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Wolfram syndrome is a condition that affects many of the body's systems. The hallmark features of Wolfram syndrome are high blood sugar levels resulting from a shortage of the hormone insulin (diabetes mellitus) and progressive vision loss due to degeneration of the nerves that carry information from the eyes to the brain (optic atrophy). People with Wolfram syndrome often also have pituitary gland dysfunction that results in the excretion of excessive amounts of urine (diabetes insipidus), hearing loss caused by changes in the inner ear (sensorineural deafness), urinary tract problems, reduced amounts of the sex hormone testosterone in males (hypogonadism), or neurological or psychiatric disorders.
Diabetes mellitus is typically the first symptom of Wolfram syndrome, usually diagnosed around age 6. Nearly everyone with Wolfram syndrome who develops diabetes mellitus requires insulin replacement therapy. Optic atrophy is often the next symptom to appear, usually around age 11. The first signs of optic atrophy are loss of color vision and peripheral (side) vision. Over time, the vision problems get worse, and people with optic atrophy are usually blind within approximately 8 years after signs of optic atrophy first begin.
In diabetes insipidus, the pituitary gland, which is located at the base of the brain, does not function normally. This abnormality disrupts the release of a hormone called vasopressin, which helps control the body's water balance and urine production. Approximately 70 percent of people with Wolfram syndrome have diabetes insipidus. Pituitary gland dysfunction can also cause hypogonadism in males. The lack of testosterone that occurs with hypogonadism affects growth and sexual development. About 65 percent of people with Wolfram syndrome have sensorineural deafness that can range in severity from deafness beginning at birth to mild hearing loss beginning in adolescence that worsens over time. Sixty to 90 percent of people with Wolfram syndrome have a urinary tract problem. Urinary tract problems include obstruction of the ducts between the kidneys and bladder (ureters), a large bladder that cannot empty normally (high-capacity atonal bladder), disrupted urination (bladder sphincter dyssynergia), and difficulty controlling the flow of urine (incontinence).
About 60 percent of people with Wolfram syndrome develop a neurological or psychiatric disorder, most commonly problems with balance and coordination (ataxia), typically beginning in early adulthood. Other neurological problems experienced by people with Wolfram syndrome include irregular breathing caused by the brain's inability to control breathing (central apnea), loss of the sense of smell, loss of the gag reflex, muscle spasms (myoclonus), seizures, reduced sensation in the lower extremities (peripheral neuropathy), and intellectual impairment. Psychiatric disorders associated with Wolfram syndrome include psychosis, episodes of severe depression, and impulsive and aggressive behavior.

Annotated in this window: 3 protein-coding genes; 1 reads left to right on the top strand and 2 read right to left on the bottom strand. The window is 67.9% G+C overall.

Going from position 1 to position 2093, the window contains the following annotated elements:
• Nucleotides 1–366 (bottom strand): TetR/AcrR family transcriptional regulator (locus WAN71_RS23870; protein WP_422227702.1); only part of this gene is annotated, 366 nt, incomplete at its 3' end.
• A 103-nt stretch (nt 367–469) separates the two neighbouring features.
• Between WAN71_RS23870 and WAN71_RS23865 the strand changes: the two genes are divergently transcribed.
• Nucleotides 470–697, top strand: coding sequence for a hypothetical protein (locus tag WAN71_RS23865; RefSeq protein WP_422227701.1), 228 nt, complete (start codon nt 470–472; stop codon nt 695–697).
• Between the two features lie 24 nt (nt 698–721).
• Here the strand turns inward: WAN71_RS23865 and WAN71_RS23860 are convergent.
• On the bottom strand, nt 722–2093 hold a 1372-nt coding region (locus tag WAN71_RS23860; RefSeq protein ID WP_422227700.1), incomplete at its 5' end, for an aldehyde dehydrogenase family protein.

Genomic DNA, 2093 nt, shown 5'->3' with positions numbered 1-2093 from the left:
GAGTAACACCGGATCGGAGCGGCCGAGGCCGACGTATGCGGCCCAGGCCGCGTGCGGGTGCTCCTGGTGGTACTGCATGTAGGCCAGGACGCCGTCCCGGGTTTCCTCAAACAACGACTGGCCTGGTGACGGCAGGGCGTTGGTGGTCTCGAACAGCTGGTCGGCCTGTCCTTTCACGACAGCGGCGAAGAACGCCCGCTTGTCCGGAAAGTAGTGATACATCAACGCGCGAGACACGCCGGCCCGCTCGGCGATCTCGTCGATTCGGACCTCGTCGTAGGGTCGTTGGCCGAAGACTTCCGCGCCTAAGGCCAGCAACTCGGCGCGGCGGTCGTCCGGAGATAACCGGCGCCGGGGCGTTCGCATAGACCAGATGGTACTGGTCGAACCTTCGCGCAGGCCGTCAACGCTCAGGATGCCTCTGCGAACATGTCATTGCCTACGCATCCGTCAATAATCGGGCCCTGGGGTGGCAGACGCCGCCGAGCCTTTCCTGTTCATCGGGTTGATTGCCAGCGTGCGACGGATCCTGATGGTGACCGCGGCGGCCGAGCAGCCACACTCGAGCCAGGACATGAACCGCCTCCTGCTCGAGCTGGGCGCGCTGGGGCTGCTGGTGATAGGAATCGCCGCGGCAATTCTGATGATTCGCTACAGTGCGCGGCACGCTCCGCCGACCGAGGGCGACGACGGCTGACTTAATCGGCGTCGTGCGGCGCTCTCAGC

There are two types of Wolfram syndrome with many overlapping features. The two types are differentiated by their genetic cause. In addition to the usual features of Wolfram syndrome, individuals with Wolfram syndrome type 2 have stomach or intestinal ulcers and excessive bleeding after an injury. The tendency to bleed excessively combined with the ulcers typically leads to abnormal bleeding in the gastrointestinal system. People with Wolfram syndrome type 2 do not develop diabetes insipidus.
Wolfram syndrome is often fatal by mid-adulthood due to complications from the many features of the condition, such as health problems related to diabetes mellitus or neurological problems.
The estimated prevalence of Wolfram syndrome type 1 is 1 in 500,000 people worldwide. Approximately 200 cases have been described in the scientific literature. Only a few families from Jordan have been found to have Wolfram syndrome type 2.
Mutations in the WFS1 gene cause more than 90 percent of Wolfram syndrome type 1 cases. This gene provides instructions for producing a protein called wolframin that is thought to regulate the amount of calcium in cells. A proper calcium balance is important for many different cellular functions, including cell-to-cell communication, the tensing (contraction) of muscles, and protein processing. The wolframin protein is found in many different tissues, such as the pancreas, brain, heart, bones, muscles, lung, liver, and kidneys. Within cells, wolframin is located in the membrane of a cell structure called the endoplasmic reticulum that is involved in protein production, processing, and transport. Wolframin's function is important in the pancreas, where the protein is thought to help process a protein called proinsulin into the mature hormone insulin. This hormone helps control blood sugar levels.